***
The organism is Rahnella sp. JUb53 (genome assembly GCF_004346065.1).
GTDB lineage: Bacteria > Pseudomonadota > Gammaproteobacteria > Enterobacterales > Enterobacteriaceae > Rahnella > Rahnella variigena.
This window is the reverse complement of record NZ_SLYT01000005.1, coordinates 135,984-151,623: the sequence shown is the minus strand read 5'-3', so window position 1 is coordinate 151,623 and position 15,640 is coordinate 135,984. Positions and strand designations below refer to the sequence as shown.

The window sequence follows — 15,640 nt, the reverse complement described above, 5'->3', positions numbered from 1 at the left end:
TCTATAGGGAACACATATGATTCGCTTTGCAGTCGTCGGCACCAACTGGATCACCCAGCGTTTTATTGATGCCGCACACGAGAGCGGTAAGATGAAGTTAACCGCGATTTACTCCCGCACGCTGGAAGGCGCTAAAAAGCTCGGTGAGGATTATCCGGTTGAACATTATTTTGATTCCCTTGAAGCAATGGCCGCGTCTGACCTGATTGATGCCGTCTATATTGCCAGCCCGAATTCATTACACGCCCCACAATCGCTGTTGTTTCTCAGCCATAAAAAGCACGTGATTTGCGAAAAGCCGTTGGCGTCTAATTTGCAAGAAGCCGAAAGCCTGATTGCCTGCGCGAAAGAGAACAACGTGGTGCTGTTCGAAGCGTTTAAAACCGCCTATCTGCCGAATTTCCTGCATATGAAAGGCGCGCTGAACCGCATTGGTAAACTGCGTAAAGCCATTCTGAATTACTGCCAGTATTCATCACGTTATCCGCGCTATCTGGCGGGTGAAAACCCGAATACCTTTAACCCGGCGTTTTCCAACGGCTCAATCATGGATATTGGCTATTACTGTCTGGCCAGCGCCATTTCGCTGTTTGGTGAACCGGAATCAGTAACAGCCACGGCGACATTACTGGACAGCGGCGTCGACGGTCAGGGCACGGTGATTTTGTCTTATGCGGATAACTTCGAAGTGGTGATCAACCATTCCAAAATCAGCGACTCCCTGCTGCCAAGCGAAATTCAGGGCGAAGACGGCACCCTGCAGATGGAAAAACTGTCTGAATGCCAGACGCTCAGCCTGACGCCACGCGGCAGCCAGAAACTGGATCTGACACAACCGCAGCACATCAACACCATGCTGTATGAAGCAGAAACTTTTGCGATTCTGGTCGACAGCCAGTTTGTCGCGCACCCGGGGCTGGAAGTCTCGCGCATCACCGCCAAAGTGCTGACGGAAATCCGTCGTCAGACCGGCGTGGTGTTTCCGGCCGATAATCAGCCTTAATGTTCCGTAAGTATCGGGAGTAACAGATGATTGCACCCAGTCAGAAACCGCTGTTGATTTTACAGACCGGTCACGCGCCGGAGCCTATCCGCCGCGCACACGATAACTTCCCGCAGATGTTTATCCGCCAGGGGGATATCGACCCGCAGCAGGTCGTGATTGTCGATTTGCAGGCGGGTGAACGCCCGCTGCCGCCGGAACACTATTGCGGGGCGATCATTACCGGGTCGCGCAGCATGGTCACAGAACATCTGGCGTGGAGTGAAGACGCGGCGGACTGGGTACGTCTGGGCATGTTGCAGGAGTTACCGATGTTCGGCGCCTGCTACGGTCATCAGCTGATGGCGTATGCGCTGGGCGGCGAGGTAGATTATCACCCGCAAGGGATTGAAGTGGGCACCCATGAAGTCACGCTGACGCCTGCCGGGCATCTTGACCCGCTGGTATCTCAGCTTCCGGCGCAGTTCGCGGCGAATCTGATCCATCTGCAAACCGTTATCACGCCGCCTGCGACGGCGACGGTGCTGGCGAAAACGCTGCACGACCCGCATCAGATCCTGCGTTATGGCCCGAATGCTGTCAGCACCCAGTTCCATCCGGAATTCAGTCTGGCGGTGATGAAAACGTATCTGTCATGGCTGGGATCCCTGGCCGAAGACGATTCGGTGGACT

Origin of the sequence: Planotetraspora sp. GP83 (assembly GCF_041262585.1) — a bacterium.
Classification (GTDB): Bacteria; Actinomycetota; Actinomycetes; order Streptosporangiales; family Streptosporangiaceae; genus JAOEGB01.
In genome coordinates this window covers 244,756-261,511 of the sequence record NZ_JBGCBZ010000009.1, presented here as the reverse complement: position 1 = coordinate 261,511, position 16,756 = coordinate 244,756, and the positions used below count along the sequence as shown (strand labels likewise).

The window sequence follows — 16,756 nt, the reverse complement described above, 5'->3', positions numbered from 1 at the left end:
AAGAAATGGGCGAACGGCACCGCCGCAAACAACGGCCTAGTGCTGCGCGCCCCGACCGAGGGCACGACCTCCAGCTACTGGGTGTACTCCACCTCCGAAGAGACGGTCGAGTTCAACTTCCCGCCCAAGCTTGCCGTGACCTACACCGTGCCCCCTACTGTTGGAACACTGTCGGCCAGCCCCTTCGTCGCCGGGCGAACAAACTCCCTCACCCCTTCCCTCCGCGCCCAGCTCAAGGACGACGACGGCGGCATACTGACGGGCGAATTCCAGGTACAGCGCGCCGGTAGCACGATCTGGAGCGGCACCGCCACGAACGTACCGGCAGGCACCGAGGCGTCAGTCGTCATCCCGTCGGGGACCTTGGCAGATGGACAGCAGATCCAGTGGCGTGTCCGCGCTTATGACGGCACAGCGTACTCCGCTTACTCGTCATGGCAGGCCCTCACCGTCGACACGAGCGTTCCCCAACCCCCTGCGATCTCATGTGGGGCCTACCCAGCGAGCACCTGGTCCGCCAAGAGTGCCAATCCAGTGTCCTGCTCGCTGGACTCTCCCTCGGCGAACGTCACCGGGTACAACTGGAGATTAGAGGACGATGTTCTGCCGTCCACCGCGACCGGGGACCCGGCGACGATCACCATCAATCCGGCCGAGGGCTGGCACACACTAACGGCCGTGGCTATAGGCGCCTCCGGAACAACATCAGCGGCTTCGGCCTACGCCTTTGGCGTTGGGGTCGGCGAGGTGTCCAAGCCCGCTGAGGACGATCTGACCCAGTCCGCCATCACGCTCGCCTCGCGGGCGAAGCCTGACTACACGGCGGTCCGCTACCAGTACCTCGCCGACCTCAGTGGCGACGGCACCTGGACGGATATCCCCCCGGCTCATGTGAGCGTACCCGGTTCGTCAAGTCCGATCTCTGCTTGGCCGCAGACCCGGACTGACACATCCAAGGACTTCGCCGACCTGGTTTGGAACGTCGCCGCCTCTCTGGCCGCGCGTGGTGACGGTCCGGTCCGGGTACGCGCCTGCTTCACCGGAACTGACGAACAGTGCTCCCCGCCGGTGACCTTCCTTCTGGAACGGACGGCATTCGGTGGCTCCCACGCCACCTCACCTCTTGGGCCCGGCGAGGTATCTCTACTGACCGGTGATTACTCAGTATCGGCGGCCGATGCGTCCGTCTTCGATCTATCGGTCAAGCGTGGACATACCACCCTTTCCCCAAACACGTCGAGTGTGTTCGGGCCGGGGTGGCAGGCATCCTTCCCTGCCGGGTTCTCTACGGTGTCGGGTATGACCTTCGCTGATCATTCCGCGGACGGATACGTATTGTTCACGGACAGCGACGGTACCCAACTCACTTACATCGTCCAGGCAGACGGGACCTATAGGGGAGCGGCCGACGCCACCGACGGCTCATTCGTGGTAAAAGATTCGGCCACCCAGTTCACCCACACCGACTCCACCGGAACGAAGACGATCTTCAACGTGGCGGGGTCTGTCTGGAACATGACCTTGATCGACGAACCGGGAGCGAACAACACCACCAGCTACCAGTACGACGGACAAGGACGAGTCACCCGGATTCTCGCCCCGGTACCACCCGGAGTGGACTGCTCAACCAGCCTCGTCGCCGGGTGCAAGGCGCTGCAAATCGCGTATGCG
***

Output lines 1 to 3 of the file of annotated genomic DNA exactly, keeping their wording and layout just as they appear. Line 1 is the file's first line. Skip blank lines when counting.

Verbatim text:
The organism is Rahnella sp. JUb53 (genome assembly GCF_004346065.1).
GTDB lineage: Bacteria > Pseudomonadota > Gammaproteobacteria > Enterobacterales > Enterobacteriaceae > Rahnella > Rahnella variigena.
This window is the reverse complement of record NZ_SLYT01000005.1, coordinates 135,984-151,623: the sequence shown is the minus strand read 5'-3', so window position 1 is coordinate 151,623 and position 15,640 is coordinate 135,984. Positions and strand designations below refer to the sequence as shown.